Reprogenetic testing–coined by molecular biologist Lee Silver in 1997, the term was popularly applied to a combination of advanced PGD techniques capable of identifying multifactorial disorders during the 22nd century.
Scientific mercenary–following the suspension of genetic research in 2176, many scientists were left unemployed and chose to take work in underdeveloped nations. Choosing work based on the size of the payment, these scientists often became involved in the weapons development that precipitated the Third Great War.
Single-class system–a system wherein each member of society is given the same social, financial, and educational opportunities to advance in life.
Synthetic implantation genetics–the current method of conception. Genetic material from both donors (parents) is taken, matched to reflect ideal traits of health, intelligence, socialization, etc., augmented with material from the central genebank, and implanted within an artificial womb. The artificial womb, which will supply the resulting fetus with an ideal combination of nutrients, will then carry the child to term. Although in most cases the donors are both men, requiring the use of an artificial egg, female donors (and natural eggs) are becoming more common.
Third Great War–fought between 2204 and 2210, the Third Great War involved combat between almost all nations and among numerous shifting alliances. Around 98% of the world’s population was decimated by this war (which involved the widespread use of traditional, genetic, and nuclear weapons), which also resulted in the extinction of the human female population.
Transhumanism–another term applied to technologies that attempt to “artificially” elevate human intellect, health, and socialization through the use of technology.
Valet–beginning in the early 23rd century, “valets” became common as the task of rebuilding society neared completion and the need for companionship became more pronounced. A valet will often serve as his employer’s friend, confidante, driver, chef, and personal secretary, running his home as a spouse may have done in the early 20th century. Though the valet relationship may include a sexual component, it is not necessary. Like all members of society valets are well-educated and are not viewed as servants or as socially inferior. Although some valets leave the profession to pursue other endeavors, this generally only occurs following the death of the employer.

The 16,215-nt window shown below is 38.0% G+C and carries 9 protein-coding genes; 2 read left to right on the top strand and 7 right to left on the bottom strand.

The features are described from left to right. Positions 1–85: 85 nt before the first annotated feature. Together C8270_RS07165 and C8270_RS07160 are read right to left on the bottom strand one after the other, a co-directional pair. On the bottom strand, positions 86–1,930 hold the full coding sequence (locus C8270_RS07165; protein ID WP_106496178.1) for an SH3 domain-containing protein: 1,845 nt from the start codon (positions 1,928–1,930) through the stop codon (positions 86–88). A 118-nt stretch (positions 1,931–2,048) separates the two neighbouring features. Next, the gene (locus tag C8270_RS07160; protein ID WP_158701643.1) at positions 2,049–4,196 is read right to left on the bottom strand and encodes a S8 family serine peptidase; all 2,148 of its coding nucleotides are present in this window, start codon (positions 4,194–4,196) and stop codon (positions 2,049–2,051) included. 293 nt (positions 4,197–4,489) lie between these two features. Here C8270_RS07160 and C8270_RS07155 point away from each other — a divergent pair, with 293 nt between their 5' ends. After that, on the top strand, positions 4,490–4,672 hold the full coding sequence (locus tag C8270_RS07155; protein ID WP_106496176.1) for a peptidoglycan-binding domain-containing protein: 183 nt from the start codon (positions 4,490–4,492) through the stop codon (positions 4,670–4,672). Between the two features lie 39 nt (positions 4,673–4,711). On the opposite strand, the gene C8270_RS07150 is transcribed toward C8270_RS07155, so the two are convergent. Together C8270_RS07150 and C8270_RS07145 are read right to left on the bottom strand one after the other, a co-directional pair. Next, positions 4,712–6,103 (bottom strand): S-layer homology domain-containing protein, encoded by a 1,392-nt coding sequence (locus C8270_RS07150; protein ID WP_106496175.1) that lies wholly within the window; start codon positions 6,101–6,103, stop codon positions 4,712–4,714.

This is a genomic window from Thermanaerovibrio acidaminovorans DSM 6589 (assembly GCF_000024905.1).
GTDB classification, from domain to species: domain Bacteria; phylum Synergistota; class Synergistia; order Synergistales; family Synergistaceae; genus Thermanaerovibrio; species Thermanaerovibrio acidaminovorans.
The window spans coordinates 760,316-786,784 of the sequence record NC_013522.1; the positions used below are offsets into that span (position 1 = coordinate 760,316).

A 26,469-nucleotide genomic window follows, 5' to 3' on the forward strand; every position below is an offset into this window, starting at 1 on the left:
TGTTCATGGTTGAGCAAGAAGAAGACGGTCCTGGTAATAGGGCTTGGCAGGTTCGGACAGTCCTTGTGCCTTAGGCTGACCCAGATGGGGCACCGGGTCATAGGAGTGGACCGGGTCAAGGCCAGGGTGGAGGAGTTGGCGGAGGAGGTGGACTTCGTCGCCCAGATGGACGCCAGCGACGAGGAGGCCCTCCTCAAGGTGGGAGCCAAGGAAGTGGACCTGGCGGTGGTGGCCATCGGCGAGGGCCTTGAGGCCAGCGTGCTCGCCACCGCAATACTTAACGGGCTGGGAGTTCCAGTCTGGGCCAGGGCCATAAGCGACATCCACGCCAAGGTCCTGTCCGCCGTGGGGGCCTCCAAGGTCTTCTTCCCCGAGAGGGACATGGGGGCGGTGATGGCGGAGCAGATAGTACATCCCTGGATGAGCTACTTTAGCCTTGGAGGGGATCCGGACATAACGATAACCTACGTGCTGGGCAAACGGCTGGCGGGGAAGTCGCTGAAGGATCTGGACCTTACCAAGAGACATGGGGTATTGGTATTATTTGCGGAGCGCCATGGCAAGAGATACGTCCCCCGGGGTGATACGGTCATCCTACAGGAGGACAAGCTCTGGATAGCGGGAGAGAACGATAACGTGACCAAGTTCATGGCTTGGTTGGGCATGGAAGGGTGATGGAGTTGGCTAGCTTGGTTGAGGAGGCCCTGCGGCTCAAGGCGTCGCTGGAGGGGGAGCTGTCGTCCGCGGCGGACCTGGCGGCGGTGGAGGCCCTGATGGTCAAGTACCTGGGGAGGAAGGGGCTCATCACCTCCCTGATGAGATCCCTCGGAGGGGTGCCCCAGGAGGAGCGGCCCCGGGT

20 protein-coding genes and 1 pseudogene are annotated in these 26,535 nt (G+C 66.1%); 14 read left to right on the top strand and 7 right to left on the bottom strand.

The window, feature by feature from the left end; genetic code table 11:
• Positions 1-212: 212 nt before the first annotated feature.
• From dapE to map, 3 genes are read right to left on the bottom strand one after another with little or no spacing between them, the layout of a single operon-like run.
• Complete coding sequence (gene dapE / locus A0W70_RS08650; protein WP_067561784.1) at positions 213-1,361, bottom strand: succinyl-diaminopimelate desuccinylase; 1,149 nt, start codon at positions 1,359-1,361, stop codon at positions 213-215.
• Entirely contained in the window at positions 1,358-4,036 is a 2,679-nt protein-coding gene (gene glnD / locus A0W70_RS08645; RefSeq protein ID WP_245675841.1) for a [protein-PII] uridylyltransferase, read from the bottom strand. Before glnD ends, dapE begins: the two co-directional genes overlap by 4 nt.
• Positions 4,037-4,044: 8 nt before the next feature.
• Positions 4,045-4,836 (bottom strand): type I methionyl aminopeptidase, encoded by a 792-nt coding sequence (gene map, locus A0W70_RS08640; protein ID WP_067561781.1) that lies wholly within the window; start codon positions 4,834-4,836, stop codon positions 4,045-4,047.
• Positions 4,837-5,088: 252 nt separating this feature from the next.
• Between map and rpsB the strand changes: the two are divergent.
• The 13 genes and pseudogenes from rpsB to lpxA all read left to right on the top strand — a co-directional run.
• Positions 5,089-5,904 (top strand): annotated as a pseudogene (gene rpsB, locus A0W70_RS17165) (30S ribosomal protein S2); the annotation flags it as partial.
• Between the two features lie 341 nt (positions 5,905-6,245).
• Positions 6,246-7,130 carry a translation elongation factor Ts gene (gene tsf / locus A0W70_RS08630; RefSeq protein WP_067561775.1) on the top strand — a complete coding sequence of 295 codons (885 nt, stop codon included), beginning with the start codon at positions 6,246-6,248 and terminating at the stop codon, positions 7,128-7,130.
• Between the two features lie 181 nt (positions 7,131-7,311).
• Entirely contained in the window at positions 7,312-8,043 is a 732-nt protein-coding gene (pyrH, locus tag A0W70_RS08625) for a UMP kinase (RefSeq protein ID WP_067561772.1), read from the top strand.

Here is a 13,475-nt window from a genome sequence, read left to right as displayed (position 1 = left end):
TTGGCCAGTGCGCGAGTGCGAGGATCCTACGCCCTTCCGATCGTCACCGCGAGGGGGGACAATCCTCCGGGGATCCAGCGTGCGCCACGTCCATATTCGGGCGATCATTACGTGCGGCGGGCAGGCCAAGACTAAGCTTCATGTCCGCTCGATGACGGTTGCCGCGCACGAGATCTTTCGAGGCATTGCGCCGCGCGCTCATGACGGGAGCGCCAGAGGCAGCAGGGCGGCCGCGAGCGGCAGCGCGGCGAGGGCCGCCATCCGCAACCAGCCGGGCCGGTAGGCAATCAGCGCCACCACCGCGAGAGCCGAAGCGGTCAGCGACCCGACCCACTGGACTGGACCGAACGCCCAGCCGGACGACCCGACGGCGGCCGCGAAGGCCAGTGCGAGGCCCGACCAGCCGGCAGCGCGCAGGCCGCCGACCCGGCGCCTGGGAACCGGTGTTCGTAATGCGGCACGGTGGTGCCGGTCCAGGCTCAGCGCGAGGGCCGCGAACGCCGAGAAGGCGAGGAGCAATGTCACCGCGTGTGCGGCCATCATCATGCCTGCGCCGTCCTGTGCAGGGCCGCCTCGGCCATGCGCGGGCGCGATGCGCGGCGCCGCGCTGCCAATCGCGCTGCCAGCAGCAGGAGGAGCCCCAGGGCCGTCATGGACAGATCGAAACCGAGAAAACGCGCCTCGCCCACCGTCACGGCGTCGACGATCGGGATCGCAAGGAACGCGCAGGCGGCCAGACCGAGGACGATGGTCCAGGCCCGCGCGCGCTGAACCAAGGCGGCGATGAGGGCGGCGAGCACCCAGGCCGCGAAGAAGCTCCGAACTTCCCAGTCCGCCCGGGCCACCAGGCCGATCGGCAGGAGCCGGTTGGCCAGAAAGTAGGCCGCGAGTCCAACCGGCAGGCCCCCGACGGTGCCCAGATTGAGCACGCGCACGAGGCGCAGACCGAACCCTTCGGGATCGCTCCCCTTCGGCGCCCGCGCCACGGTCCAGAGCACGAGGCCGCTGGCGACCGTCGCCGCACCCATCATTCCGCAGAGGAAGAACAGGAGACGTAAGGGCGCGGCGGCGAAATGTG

Vincenhno–an opaque beverage consumed for recreation and comprised of various herbs, amino acids, proteins, and vitamins. Following the Third Great War, inebriating substances (including caffeine, nicotine, and alcohol) were outlawed for health reasons, and new means were developed to enhance social interactions. Vincenhno gained popularity during the mid-27th century and remains (as of this writing) a preferred beverage in the United States. The high levels of B-12 in Vincenhno produce a euphoric effect, which writers favorably compare to that of 21st century wine (and without the accompanying health risks).
ZE6–a female sterilization agent that altered the DNA of those exposed causing the rapid growth of tumors on the uterus and ovaries within a few months of exposure and death within a year. Extensive use of the compound, and early attempts to destroy ZE6 production facilities with traditional weapons (which dispersed huge amounts of ZE6 into the lower atmosphere, where it was carried around the world), caused the extinction of human women.
Zygote implantation–historically a zygote was naturally implanted into the uterus wall after around two weeks, at which point it became an embryo. In the 22nd century, the phrase was used to describe early attempts at Synthetic Implantation Genetics; an egg was fertilized using a selection of ideal genes from both donors (parents), and was then artificially implanted into the uterus wall. The procedure differed from traditional in vitro fertilization in several ways. First, the fertilized egg was itself screened and in some case genetically altered. Second a zygote- not an embryo- was the desired outcome (scientists believed that this earlier stage of implantation resulted in fewer complications). Finally, this procedure was (at the time of its introduction) utilized as the normal means of conception as opposed to a minority option.